Easy dayhike in Chichibu Mountains
I’ve said it before and I’ll say it again: one of the best things about living in Tokyo is just how easy it is to get out of “the world’s greatest city.” With the Pacific on one side, a rugged peninsula, and the white sand and blue water of the Ogasawara archipelago in a thousand-kilometre-long chain to the south, and mountains to north and east and west, The Big Sushi is literally surrounded by outdoor adventures big and small.
At 305 metres, 1000 feet, above sea level, Mount Hiwadasan in the Chichibu mountains of Saitama, west of Tokyo, is definitely one of the small adventures. Heck, at that elevation the summit isn’t even close to being above treeline, let alone in the alpine zone of the Japan Alps or mountains of Hokkaido. Instead, what Hiwadasan does offer, especially if you’re on the Seibu Ikebukuro or Seibu Chichibu lines, is a pleasant half-day outing – a chance to breath some country air and enjoy the green, ferny shade of the cedar woodlots on these low, mostly easy-to-walk ridges and slopes. In fact, other than a short dash to a viewpoint looking over Saitama and the rest of the Chichibu mountains, and perhaps the somewhat higher, wilder Okutama mountains in the near distance, Hiwadasan and neighbouring Monomisan really is more of a walk in the woods than a mountain climb. But hey, I’m not complaining: the trailhead is about an hour from my house, which makes it less travel time than the daily commute to my job in the city. There’s also Alishan, a locally famous organic vegetarian shop and restaurant in the area, though personally all that whole, unprocessed food is a bit of a shock to my system.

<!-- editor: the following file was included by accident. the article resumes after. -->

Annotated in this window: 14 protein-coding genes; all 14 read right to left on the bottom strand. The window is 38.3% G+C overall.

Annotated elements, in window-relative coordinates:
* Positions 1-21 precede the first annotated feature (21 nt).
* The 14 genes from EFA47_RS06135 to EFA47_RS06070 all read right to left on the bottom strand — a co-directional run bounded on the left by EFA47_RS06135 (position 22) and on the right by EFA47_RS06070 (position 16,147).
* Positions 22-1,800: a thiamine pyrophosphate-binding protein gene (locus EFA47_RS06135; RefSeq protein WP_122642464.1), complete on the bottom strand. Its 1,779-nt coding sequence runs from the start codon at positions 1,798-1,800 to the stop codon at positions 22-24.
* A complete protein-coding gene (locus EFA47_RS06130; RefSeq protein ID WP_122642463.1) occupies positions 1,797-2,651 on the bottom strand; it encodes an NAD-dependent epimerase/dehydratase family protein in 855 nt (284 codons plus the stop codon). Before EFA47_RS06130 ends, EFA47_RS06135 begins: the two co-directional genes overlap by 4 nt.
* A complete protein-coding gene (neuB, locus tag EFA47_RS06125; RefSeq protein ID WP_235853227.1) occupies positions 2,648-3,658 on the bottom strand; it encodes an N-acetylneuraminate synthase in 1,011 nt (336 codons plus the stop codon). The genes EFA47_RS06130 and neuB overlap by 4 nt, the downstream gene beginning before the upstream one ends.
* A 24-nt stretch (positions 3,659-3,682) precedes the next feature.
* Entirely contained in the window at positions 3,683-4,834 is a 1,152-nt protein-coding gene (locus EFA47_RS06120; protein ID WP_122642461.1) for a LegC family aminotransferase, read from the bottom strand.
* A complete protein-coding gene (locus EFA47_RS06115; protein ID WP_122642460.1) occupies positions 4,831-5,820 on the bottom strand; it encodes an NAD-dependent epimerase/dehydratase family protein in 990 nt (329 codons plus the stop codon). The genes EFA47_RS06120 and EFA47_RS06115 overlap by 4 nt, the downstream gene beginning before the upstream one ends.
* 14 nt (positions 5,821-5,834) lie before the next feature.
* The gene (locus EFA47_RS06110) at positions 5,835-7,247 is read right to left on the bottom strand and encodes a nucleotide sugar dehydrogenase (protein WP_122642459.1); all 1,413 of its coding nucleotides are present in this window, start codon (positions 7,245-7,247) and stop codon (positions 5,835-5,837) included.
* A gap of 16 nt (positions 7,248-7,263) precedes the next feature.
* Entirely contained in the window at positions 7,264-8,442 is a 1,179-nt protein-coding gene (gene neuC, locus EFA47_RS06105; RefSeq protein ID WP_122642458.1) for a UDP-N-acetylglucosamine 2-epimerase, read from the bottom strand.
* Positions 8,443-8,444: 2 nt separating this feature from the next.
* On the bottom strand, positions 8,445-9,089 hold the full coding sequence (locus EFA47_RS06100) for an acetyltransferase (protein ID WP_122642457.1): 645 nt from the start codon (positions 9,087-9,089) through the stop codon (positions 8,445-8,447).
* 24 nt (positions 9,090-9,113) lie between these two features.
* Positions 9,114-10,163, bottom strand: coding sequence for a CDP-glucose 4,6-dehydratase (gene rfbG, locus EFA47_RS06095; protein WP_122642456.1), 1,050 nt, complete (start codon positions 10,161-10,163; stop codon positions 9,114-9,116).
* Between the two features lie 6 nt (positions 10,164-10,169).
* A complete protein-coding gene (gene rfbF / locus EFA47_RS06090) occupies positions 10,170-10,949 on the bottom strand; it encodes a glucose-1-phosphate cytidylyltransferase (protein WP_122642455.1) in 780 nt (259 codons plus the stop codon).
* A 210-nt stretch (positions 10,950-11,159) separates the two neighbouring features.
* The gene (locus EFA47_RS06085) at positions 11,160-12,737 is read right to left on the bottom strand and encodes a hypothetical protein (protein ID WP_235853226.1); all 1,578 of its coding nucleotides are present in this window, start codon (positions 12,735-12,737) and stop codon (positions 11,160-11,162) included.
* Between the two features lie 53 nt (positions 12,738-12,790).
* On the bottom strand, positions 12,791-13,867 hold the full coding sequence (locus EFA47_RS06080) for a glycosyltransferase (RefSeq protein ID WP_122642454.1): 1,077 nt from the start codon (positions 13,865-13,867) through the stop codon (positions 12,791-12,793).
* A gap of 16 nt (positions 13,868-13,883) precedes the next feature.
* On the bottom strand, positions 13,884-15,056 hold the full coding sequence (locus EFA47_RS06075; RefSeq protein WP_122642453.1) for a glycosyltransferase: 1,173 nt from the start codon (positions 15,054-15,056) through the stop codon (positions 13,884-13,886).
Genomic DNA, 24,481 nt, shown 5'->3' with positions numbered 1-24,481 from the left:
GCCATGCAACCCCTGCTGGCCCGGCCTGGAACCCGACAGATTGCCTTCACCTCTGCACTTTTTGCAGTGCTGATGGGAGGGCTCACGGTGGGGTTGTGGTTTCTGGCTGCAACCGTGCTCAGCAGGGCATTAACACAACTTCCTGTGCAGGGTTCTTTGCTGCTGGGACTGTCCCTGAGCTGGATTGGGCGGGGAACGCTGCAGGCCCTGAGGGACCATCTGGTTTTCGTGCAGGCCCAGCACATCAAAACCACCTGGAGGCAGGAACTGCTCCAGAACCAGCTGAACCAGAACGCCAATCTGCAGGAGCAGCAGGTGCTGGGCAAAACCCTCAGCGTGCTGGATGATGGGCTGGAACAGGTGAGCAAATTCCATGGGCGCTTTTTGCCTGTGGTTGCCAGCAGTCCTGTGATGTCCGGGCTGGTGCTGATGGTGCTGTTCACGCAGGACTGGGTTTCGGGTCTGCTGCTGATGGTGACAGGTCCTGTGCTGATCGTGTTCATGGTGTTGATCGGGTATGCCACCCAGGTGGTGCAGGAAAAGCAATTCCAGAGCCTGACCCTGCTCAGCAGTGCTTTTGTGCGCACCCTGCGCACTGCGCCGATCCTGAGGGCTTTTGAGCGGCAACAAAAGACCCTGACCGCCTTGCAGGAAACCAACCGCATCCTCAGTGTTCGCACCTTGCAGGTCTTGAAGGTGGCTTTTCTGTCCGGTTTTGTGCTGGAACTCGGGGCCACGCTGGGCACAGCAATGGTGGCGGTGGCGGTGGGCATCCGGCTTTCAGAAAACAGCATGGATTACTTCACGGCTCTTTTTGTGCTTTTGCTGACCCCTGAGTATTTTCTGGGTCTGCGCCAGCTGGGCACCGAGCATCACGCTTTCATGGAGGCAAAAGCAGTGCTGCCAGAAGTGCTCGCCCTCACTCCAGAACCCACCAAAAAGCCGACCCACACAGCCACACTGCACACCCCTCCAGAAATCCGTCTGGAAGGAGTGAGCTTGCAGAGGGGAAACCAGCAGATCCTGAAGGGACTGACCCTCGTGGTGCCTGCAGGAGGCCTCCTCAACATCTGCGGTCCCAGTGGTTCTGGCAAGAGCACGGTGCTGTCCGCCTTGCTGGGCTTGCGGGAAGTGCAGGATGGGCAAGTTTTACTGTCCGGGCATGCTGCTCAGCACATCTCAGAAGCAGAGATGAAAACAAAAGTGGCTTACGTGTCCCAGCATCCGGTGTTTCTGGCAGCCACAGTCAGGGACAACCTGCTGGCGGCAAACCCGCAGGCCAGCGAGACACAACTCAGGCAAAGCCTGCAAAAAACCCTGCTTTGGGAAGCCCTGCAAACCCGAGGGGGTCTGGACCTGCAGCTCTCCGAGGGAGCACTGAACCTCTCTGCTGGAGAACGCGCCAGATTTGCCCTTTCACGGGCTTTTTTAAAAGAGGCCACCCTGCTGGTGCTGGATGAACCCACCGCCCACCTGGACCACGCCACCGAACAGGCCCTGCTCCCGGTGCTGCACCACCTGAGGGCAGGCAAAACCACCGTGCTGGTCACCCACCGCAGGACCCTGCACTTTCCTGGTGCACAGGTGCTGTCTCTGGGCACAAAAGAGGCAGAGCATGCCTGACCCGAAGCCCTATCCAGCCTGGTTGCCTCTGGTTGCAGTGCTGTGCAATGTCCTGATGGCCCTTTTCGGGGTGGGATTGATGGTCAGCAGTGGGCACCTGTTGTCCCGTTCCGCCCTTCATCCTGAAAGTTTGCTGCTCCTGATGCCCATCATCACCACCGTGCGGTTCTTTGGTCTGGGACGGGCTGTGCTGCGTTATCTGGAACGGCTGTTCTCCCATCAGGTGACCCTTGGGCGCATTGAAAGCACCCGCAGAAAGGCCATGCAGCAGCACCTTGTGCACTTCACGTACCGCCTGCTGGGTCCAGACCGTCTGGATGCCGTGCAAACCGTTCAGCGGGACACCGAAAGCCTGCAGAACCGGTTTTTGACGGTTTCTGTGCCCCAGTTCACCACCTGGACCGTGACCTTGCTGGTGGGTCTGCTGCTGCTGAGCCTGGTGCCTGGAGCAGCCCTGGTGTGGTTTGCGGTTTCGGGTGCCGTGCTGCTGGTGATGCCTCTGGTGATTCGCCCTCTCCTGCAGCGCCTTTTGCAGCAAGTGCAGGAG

I certainly wouldn’t recommend anyone on a short visit to Japan make Hiwadasan their sole outdoor adventure; Takaosan, despite the crowds, with its summit-top beer garden and (on a clear day) view of Fujisan, is the iconic Tokyo daytrip to the mountains west of the city. If, as I say, you’re already some ways along one of the commuter train lines est of Ikebukuro, or want to join some local seniors and families on a modest adventure, Hiwadasan is the kind of place you can explore without much planning or special equipment (though when headed out of doors I always recommend sturdy shoes or boots with grippy treads). From Hanno station, it’s an easy two-hour hike up and down again, with just a bit of a scramble near the scenic viewpoint and summit to make it interesting. Coming in this direction, the hardest part of the trail already behind you, you can also continue on a few more hours to Musashi-Yokote station, passing the slight detour to the Gojonotaki waterfall en route. In early September, near the trailhead at Hanno station, you can also see the fields of higanbana spider lilies Plus, in all seasons, the aforementioned Alishan…